Editorial : Power in space: on Mission Shakti

Mission Shakti might have had one message for India, and another for the world
India has entered an elite(कुलीन /अभिजात वर्ग) space club with the Defence Research and Development Organisation blowing up a satellite in a Low Earth Orbit(परिक्रमा/क्षेत्र ) into smithereens(छोटो-छोटे टुकड़े). Such Indian capability(क्षमता/योग्यता) to take out moving objects has never really been in doubt:
the DRDO announced(घोषित करना/सूचना देना) it as early as in 2011. Indeed, India has been in the business of testing long-range missiles for years, although public attention on the space programme has been mostly on its civilian and scientific(वैज्ञानिक ) aspects(पहलू). The military dimension(परिमाण/पहलू) ,though always latent(अव्यक्त/गुप्त), had not seen a verifiable(सत्यापन ) demonstration(प्रदर्शन/सबूत) as in the case of Mission Shakti, the Anti-Satellite (ASAT) missile test. The display of technological prowess through the test accentuates the military dimension and brings into play an overwhelming assurance(आश्वासन/विश्वास) of what the Ministry of External Affairs describes as a ‘credible deterrence(निवारण )’ against attacks on India’s growing number of space assets. Although only three other countries, the U.S., Russia, and China, have previously demonstrated this capability, it is possible to surmise(शंका/अनुमान)that countries with long-range missiles could do the same with equal(समान ) effectiveness(प्रभावशीलता). But India, surely, is staking a forward claim as a space weapons power.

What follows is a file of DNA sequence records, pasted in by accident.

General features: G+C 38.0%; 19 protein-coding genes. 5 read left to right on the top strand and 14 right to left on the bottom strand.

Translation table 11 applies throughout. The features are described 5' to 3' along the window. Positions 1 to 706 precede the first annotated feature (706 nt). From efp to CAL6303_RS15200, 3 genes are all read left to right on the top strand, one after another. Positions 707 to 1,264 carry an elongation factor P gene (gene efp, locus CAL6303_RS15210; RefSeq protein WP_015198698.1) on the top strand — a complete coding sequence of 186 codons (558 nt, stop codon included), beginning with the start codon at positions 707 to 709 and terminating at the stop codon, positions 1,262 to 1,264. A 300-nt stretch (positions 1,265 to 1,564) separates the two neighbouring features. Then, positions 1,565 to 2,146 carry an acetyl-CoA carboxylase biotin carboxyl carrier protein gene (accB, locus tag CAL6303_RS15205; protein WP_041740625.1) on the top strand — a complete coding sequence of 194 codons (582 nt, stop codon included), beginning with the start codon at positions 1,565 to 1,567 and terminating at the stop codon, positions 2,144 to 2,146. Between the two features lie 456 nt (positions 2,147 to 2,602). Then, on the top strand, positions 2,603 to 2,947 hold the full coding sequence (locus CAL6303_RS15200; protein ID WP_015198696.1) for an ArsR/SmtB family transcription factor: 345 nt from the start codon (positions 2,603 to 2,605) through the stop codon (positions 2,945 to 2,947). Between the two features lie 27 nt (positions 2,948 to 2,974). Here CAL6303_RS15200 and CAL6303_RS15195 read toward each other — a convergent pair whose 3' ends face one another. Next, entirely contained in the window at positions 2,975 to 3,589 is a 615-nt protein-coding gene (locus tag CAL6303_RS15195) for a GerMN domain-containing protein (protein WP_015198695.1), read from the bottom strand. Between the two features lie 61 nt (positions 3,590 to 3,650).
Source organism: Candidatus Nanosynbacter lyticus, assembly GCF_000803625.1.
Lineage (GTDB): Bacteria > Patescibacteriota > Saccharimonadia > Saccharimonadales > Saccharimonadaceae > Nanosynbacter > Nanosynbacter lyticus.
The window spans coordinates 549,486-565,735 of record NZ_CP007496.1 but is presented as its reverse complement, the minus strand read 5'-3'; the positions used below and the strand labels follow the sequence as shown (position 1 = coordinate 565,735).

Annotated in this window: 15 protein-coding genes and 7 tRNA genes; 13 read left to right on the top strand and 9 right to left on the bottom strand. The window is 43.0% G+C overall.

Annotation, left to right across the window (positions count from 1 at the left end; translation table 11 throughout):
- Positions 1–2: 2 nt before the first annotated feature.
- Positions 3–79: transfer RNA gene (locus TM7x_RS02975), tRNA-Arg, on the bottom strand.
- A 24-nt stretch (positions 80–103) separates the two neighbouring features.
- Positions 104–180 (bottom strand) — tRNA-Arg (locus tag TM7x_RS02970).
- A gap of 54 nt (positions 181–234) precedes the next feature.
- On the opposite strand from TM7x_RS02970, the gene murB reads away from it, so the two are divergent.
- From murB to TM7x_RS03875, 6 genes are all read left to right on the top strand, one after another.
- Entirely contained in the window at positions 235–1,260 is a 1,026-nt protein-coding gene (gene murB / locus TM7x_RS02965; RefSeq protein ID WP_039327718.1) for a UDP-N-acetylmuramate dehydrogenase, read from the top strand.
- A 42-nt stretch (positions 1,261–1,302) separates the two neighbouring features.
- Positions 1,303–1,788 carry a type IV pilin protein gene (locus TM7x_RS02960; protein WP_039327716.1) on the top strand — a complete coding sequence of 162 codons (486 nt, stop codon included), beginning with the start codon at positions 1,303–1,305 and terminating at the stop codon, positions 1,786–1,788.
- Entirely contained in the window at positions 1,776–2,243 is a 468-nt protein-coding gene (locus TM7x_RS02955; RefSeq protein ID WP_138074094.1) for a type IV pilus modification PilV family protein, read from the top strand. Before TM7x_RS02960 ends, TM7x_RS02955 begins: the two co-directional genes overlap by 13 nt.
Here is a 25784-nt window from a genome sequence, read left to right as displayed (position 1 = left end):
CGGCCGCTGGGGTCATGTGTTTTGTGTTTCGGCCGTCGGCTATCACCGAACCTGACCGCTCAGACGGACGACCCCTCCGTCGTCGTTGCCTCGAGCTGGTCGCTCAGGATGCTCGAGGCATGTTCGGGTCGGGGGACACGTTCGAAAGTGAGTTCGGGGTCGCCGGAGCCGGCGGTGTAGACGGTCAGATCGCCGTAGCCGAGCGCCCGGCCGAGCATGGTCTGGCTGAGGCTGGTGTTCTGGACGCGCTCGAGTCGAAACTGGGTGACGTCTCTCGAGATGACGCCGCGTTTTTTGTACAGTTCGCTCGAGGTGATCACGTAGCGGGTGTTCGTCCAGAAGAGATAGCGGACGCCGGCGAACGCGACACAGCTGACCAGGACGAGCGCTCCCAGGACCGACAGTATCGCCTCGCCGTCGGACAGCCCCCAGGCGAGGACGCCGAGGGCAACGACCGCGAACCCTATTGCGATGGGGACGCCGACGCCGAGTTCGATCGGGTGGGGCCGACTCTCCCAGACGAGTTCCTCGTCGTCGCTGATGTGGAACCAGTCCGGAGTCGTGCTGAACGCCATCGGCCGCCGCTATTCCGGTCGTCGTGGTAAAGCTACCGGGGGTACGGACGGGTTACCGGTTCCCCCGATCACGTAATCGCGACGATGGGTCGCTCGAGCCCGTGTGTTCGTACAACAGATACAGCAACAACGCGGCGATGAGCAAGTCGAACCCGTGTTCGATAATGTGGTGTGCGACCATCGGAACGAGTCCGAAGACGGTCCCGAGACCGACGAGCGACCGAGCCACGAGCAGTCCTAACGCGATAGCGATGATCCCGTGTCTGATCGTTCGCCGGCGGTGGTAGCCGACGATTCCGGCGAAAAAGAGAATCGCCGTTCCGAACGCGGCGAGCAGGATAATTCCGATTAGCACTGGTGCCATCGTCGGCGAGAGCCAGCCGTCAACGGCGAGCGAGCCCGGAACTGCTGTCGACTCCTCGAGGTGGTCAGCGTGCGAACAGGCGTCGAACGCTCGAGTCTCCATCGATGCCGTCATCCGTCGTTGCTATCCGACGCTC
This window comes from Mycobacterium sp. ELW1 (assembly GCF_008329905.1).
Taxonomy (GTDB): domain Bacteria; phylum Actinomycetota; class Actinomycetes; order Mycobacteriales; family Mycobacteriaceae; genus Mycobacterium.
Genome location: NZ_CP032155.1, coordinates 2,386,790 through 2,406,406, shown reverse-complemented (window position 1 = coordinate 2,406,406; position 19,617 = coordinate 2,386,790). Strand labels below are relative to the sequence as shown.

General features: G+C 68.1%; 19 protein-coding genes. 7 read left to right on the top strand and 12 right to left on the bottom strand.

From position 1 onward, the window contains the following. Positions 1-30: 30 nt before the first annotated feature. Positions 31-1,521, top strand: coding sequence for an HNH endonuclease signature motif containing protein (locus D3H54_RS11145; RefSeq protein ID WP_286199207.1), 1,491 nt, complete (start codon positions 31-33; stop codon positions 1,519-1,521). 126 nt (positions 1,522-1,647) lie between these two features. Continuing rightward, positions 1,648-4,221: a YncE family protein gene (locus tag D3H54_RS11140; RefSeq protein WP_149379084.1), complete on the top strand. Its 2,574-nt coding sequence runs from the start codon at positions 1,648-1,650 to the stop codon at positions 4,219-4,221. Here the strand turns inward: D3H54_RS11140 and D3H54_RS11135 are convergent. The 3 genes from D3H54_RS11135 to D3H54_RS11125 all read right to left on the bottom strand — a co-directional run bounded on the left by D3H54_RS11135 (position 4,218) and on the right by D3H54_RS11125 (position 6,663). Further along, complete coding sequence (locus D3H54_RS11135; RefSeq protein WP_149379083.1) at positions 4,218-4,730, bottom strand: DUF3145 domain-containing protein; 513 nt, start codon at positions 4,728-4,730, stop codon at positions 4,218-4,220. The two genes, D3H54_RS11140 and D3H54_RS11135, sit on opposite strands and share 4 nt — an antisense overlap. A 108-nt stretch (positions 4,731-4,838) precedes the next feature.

While the country celebrates the test as a scientific achievement(उपलब्धि), it must also dwell on the possibility(संभावना/मुमकिन होना) that this might goad its none-too-friendly neighbour Pakistan into a competitive(प्रतिस्पर्धात्मक) frenzy(पागलपन/.आवेश) . Also, in the absence of a credible threat(धमकी/आशंका) to India’s space assets from China or any other country with Anti-Satellite missile capabilities, whether the ‘deterrence(निवारण)’ sought to be achieved by this test would lead to a more stable(स्थिर ) strategic(रणनीतिक ) security environment is not certain(कुछ/निश्चित). There are other questions, too. Will the test spur space weaponisation(हथियार)? Prime Minister Narendra Modi, while announcing the success(सफलता )of the test, was clear that India wanted to maintain(बनाए रखें) peace rather than indulge(लिप्त /पड़ना) in warmongering. And, by targeting a low-orbit satellite, the missile test did the utmost possible to minimise space debris, which is an issue of international concern(चिंता). But, within India, the timing of the test, when the country is already in election mode, doesraise(उठाना/बढ़ाना) concerns whether this was aimed at the domestic(घरेलू ) constituency(चुनाव क्षेत्र।). The Election Commission is now seized of the question whether the Prime Minister might have violated(उल्लंघन) the Model Code of Conduct(आचरण/आचार) . If it does find the timing amiss, the Modi government could be in for some serious(गंभीर ) embarrassment(शर्मिंदगी). Ideally, the test should not have been a matter for a partisan(पक्षपातपूर्ण ) political debate(बहस),but given the hypernationalist(अतिसक्रिय ) political plank of the Bharatiya Janata Party, Mission Shakti might have more reverberations on the ground than it has had in space.

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